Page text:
Aram Bajakian is a guitarist of all trades – playing with Lou Reed, Diana Krall, Yusef Lateef, John Zorn, Marc Ribot, Nels Cline, James Carter, Rufus and Martha Wainwright, Sean Lennon, Steven Bernstein, Billy Martin, Jamaaladeen Tacuma, Mat Maneri, and many others. His own releases reflect this eclecticism, being all over the map so to speak, in terms of style. On Dolphy Formations, his most recent offering, Bajakian explores textures and drones.
The compositions are based on Eric Dolphy’s Synthetic Formations, scale-like structures that Dolphy gave to Yusef Lateef in 1961. Joining Bajakian on this exploration are Peggy Lee on cello and JP Carter on trumpet. All three navigate slowly-shifting passages, each holding notes for several seconds while the others modulate their own held notes. The result is near-ambient music, often hovering on the edges of perception, yet occasionally upping the volume and intensity.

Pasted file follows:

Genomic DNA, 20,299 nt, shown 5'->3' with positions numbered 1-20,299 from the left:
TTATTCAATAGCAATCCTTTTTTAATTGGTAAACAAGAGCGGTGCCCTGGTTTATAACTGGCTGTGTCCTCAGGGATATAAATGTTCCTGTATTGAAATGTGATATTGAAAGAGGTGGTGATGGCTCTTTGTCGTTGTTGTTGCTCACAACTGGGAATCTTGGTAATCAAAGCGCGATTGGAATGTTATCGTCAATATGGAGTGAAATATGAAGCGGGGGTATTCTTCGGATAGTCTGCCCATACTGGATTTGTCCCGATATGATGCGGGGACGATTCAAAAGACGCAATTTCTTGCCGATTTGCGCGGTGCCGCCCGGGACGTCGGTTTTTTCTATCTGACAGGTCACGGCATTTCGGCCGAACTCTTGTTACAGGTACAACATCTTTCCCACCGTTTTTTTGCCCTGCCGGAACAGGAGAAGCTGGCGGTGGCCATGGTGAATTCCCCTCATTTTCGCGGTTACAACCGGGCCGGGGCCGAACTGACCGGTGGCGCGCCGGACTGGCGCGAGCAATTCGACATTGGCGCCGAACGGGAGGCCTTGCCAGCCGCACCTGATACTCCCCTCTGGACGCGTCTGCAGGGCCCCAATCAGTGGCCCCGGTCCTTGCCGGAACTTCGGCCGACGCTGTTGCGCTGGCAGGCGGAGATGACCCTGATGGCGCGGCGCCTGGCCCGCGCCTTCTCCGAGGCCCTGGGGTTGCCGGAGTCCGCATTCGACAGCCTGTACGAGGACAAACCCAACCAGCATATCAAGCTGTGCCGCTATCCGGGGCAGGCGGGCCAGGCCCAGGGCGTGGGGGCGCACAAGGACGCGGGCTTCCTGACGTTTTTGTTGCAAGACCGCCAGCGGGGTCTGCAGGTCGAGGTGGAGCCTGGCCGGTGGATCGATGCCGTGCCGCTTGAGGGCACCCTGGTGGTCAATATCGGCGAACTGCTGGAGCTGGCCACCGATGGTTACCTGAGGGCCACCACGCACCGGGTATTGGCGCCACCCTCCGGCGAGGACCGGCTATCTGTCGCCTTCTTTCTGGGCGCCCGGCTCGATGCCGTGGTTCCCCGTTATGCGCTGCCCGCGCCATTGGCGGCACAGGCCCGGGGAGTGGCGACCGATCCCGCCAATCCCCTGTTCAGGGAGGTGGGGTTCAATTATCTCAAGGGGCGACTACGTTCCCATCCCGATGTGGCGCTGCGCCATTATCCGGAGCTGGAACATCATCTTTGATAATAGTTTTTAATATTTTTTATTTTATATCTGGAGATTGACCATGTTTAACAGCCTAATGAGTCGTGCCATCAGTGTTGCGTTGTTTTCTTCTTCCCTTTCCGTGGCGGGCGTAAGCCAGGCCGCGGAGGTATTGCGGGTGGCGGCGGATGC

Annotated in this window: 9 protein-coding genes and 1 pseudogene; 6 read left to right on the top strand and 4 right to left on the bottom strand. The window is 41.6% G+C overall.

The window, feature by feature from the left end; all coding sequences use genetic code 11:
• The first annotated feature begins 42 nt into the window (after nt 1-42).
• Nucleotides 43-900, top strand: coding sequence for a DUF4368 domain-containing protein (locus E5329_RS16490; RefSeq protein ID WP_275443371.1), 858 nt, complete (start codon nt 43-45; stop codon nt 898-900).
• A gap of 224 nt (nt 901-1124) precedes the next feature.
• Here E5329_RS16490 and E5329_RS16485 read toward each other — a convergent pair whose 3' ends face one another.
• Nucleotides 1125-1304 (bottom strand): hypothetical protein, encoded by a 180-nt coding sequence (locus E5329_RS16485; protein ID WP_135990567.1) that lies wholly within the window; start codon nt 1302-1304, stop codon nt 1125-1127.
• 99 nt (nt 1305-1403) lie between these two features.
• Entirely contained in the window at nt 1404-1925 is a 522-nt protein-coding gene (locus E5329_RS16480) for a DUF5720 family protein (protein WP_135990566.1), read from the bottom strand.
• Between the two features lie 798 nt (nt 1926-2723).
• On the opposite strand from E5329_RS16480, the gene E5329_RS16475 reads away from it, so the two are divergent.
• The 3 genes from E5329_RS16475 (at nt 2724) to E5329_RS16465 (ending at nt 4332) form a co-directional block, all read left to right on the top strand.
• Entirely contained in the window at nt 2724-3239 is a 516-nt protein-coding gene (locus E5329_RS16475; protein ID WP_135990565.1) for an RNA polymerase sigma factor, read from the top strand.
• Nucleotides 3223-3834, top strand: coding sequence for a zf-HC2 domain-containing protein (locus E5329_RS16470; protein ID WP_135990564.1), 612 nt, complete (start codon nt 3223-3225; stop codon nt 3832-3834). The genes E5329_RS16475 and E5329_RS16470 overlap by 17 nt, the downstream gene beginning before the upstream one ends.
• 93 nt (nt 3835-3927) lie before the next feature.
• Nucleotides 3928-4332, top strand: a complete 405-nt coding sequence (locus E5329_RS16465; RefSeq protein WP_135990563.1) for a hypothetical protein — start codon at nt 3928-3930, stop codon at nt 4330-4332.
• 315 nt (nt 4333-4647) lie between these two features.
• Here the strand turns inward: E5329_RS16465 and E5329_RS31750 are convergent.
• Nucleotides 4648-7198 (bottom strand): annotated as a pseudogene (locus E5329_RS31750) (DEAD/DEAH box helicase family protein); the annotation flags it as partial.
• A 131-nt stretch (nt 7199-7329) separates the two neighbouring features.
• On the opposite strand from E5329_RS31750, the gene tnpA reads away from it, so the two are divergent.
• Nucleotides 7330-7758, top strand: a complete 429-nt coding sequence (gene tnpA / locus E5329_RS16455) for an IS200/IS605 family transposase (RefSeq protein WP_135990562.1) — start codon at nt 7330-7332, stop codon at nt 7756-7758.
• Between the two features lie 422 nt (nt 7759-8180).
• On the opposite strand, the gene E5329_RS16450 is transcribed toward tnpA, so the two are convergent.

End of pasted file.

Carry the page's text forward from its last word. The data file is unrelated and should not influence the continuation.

The three aptly-titled tracks, Variation 1, Variation 2, and Variation 3 involve different patterns, but a similar overall feel. Particularly, this “long note” approach to improvised minimalism blends Bajakian’s distorted guitar, trumpet, and cello in an unusually pleasing fashion. The closest comparison that comes off the top of my head is to VidnaObmana’s Landscape in Obscurity, perhaps with some Sonic Youth, Morton Feldman, and Lou Reed thrown in.
Another solid outing from Bajakian, who continues to impress and surprise.
AMN Interview with Aram Bajakian: